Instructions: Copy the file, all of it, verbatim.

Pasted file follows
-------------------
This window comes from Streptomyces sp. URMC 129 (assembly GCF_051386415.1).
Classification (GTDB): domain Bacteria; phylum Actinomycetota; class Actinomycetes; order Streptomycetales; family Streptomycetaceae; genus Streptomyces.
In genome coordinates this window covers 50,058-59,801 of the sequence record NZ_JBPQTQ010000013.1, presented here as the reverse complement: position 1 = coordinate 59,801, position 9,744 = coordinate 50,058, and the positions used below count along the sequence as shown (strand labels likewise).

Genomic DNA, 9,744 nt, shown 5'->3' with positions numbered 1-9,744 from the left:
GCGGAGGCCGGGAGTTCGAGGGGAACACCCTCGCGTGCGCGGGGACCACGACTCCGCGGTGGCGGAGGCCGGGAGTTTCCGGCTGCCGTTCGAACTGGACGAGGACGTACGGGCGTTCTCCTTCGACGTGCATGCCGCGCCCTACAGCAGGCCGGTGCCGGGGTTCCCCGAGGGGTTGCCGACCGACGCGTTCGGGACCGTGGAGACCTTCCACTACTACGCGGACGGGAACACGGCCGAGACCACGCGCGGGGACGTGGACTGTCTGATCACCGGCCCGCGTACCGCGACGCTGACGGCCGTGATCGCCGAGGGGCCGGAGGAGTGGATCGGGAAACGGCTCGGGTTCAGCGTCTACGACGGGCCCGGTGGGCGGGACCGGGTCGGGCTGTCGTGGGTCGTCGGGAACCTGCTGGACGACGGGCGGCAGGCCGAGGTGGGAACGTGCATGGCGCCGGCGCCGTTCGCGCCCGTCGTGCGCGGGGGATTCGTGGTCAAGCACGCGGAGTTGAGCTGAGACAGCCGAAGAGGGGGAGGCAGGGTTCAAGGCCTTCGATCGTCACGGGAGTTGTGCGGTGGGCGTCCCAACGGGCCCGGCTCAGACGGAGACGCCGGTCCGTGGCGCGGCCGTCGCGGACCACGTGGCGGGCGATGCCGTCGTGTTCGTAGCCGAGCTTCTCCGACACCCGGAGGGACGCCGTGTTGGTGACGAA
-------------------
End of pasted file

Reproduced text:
This window comes from Streptomyces sp. URMC 129 (assembly GCF_051386415.1).
Classification (GTDB): domain Bacteria; phylum Actinomycetota; class Actinomycetes; order Streptomycetales; family Streptomycetaceae; genus Streptomyces.
In genome coordinates this window covers 50,058-59,801 of the sequence record NZ_JBPQTQ010000013.1, presented here as the reverse complement: position 1 = coordinate 59,801, position 9,744 = coordinate 50,058, and the positions used below count along the sequence as shown (strand labels likewise).

Genomic DNA, 9,744 nt, shown 5'->3' with positions numbered 1-9,744 from the left:
GCGGAGGCCGGGAGTTCGAGGGGAACACCCTCGCGTGCGCGGGGACCACGACTCCGCGGTGGCGGAGGCCGGGAGTTTCCGGCTGCCGTTCGAACTGGACGAGGACGTACGGGCGTTCTCCTTCGACGTGCATGCCGCGCCCTACAGCAGGCCGGTGCCGGGGTTCCCCGAGGGGTTGCCGACCGACGCGTTCGGGACCGTGGAGACCTTCCACTACTACGCGGACGGGAACACGGCCGAGACCACGCGCGGGGACGTGGACTGTCTGATCACCGGCCCGCGTACCGCGACGCTGACGGCCGTGATCGCCGAGGGGCCGGAGGAGTGGATCGGGAAACGGCTCGGGTTCAGCGTCTACGACGGGCCCGGTGGGCGGGACCGGGTCGGGCTGTCGTGGGTCGTCGGGAACCTGCTGGACGACGGGCGGCAGGCCGAGGTGGGAACGTGCATGGCGCCGGCGCCGTTCGCGCCCGTCGTGCGCGGGGGATTCGTGGTCAAGCACGCGGAGTTGAGCTGAGACAGCCGAAGAGGGGGAGGCAGGGTTCAAGGCCTTCGATCGTCACGGGAGTTGTGCGGTGGGCGTCCCAACGGGCCCGGCTCAGACGGAGACGCCGGTCCGTGGCGCGGCCGTCGCGGACCACGTGGCGGGCGATGCCGTCGTGTTCGTAGCCGAGCTTCTCCGACACCCGGAGGGACGCCGTGTTGGTGACGAA